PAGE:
A kissing stem-loop, or kissing interaction, is formed in RNA when two bases between two hairpin loops pair. These intra- and intermolecular kissing interactions are important in forming the tertiary or quaternary structure of many RNAs.
RNA kissing interactions, also called loop-loop pseudoknots, occur when the unpaired nucleotides in one hairpin loop, base pair with the unpaired nucleotides in another hairpin loop. When the hairpin loops are located on separate RNA molecules, their intermolecular interaction is called a kissing complex. These interactions generally form between stem-loops. However, stable complexes have been observed containing only two intermolecular Watson–Crick base pairs.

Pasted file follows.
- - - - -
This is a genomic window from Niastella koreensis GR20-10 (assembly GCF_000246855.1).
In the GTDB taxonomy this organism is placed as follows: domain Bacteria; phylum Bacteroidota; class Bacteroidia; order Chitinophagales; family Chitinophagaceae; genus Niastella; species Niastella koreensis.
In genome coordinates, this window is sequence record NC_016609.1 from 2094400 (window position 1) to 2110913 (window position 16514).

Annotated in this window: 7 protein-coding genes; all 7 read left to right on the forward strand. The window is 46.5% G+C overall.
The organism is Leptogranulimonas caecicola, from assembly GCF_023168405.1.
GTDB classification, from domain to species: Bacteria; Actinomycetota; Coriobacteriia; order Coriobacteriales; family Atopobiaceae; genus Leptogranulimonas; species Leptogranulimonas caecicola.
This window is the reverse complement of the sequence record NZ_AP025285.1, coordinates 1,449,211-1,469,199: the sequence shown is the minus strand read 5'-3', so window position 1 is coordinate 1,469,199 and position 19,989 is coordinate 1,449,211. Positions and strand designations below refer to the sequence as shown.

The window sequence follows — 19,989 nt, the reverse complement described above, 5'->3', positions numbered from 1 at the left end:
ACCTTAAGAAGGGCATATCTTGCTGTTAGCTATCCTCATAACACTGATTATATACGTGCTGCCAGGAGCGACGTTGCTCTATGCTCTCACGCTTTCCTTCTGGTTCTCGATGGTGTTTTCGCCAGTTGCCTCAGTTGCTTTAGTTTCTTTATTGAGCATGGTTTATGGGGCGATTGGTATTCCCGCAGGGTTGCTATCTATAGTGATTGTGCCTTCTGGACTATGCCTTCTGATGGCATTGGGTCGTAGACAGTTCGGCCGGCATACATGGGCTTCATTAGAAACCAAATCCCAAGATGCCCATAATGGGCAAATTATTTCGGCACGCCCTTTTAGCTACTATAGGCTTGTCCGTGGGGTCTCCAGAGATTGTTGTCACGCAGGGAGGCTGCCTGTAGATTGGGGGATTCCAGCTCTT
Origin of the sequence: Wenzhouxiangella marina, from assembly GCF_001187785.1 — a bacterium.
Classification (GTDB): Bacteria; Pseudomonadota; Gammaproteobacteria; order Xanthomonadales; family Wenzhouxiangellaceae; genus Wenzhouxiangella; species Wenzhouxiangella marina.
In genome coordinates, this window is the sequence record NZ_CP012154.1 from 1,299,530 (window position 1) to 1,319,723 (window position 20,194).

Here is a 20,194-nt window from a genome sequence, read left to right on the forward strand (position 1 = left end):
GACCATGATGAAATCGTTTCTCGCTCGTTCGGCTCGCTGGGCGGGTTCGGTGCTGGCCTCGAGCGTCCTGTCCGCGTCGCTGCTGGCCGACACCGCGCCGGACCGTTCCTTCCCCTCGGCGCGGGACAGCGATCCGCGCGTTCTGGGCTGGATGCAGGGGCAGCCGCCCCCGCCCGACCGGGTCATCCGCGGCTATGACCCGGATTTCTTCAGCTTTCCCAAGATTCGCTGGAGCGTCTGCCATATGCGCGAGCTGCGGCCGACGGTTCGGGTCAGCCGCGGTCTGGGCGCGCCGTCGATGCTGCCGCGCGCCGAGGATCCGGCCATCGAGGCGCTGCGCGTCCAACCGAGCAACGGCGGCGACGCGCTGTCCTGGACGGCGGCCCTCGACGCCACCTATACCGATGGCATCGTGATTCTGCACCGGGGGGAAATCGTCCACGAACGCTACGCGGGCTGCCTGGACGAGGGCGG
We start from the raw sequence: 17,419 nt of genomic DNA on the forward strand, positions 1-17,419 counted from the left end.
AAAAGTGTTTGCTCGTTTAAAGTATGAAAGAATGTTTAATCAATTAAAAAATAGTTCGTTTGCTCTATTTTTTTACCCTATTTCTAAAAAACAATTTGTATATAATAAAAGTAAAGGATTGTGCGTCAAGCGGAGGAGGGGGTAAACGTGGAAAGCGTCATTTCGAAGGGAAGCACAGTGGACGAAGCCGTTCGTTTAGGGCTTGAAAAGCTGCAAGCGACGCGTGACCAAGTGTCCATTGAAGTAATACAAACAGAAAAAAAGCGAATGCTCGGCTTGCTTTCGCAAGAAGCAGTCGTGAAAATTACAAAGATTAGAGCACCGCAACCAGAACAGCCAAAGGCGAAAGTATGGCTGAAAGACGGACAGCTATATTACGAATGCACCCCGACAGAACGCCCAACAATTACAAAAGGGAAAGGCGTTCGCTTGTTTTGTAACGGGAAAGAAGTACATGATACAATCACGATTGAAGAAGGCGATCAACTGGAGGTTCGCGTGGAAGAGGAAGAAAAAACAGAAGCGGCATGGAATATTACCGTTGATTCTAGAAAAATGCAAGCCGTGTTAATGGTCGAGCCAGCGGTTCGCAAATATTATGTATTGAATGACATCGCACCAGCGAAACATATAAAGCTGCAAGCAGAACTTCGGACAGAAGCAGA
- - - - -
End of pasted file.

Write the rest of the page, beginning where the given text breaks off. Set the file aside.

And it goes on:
Ribonucleic acid (RNA) molecules perform their function in living cells by adopting specific and highly complex 3-dimensional structures. It is believed that recombination may be intitated by the kissing loops. Recombination is critical to successful evolution, especially in the adaptation and survival of viruses.
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